I tried, and failed, to count the bites when I came off the river. In front of a mirror, I stripped down and took in the welts that swelled on my shoulders and elbows and, well, basically everywhere. Twisting to check my back, I could see pale, unravaged skin where my life jacket had protected with in a thick layer of foam. But my exposed skin was covered in swollen red bumps.
I had spent a week rafting a lower section of the Nahanni, an iconic river in Canada’s Northwest Territories. The first half of the trip was sun-scorched bliss, but in the final few days the canyon walls fell away, the current slowed, and regiments of mosquitoes emerged from the brushy, wet terrain. By day we outran them, but at night I watched three or four alight on my exposed fingers as I pitched my tent. I ended up, best I could tell, with 200 to 300 angry bites.
I didn’t grow up the One the Bugs Like Best. “They don’t really bother me,” I could have said as a teen, airily, playing soccer between cornfields on a muggy summer evening or floating in a canoe on a warm lake. But something changed when I moved cross-country from eastern Ontario to the northwestern Yukon: now I seemed to smell particularly sweet to the local bloodsuckers. And bitten, I reacted as never before, swelling and scratching. It was like losing a superpower. What happened to me?
Researchers don’t entirely understand what draws mosquitoes to some and not others. There are known factors: Exhaling carbon dioxide gives us away to a mosquito’s sensors, for a start. Pregnant women are extra vulnerable, since they give off more; the same goes for people exercising and breathing hard. (Bad news for that campsite bocce tournament.) There’s evidence to suggest that mosquitoes prefer type O blood, and genetics are also at play. One study found that identical twins matched each other in attractiveness to mosquitoes, while fraternal twins were more varied.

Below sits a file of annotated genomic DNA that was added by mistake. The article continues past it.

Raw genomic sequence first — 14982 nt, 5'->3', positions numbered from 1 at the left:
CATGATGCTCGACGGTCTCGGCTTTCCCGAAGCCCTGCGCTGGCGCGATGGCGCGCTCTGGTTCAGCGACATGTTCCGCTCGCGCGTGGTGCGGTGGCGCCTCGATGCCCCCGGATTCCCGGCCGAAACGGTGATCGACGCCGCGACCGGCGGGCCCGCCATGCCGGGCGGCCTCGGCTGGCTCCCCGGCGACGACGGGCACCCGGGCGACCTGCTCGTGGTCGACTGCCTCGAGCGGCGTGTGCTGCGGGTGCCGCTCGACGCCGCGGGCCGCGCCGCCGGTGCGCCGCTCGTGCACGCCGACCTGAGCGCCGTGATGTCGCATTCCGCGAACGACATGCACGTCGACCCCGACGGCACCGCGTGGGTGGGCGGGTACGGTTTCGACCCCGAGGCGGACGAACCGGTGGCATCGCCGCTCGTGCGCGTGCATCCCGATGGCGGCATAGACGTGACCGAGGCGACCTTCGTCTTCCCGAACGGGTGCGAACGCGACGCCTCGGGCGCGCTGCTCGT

There’s also a surprisingly limited understanding of the physiology of the ensuing itch. We know that only female mosquitoes bite, and that when scientists cut their salivary ducts, they can still bite but no itch occurs. We also know that people can become desensitized to bites over time, and that no matter how hard won, it doesn’t transfer to other mosquito species, of which there are more than 3,500 in the world. That may have been what happened to me when I moved: my resistance no longer applied.
So what can we do? Wearing light colors can help, and—sorry, campfire drinkers—at least one study suggests that avoiding alcohol might help, too. I could have mitigated the itching and swelling on that river trip by taking a daily antihistamine as a preventative measure. Bug jackets or head nets are unstylish but effective, and splashing on some deet makes a difference, too. Anti-itch creams can stave off excessive scratching, which breaks the skin and can lead to scarring or infection.
When all else fails, just know that our bites are the price we pay, in blood, for the memories we keep long after the itch fades.
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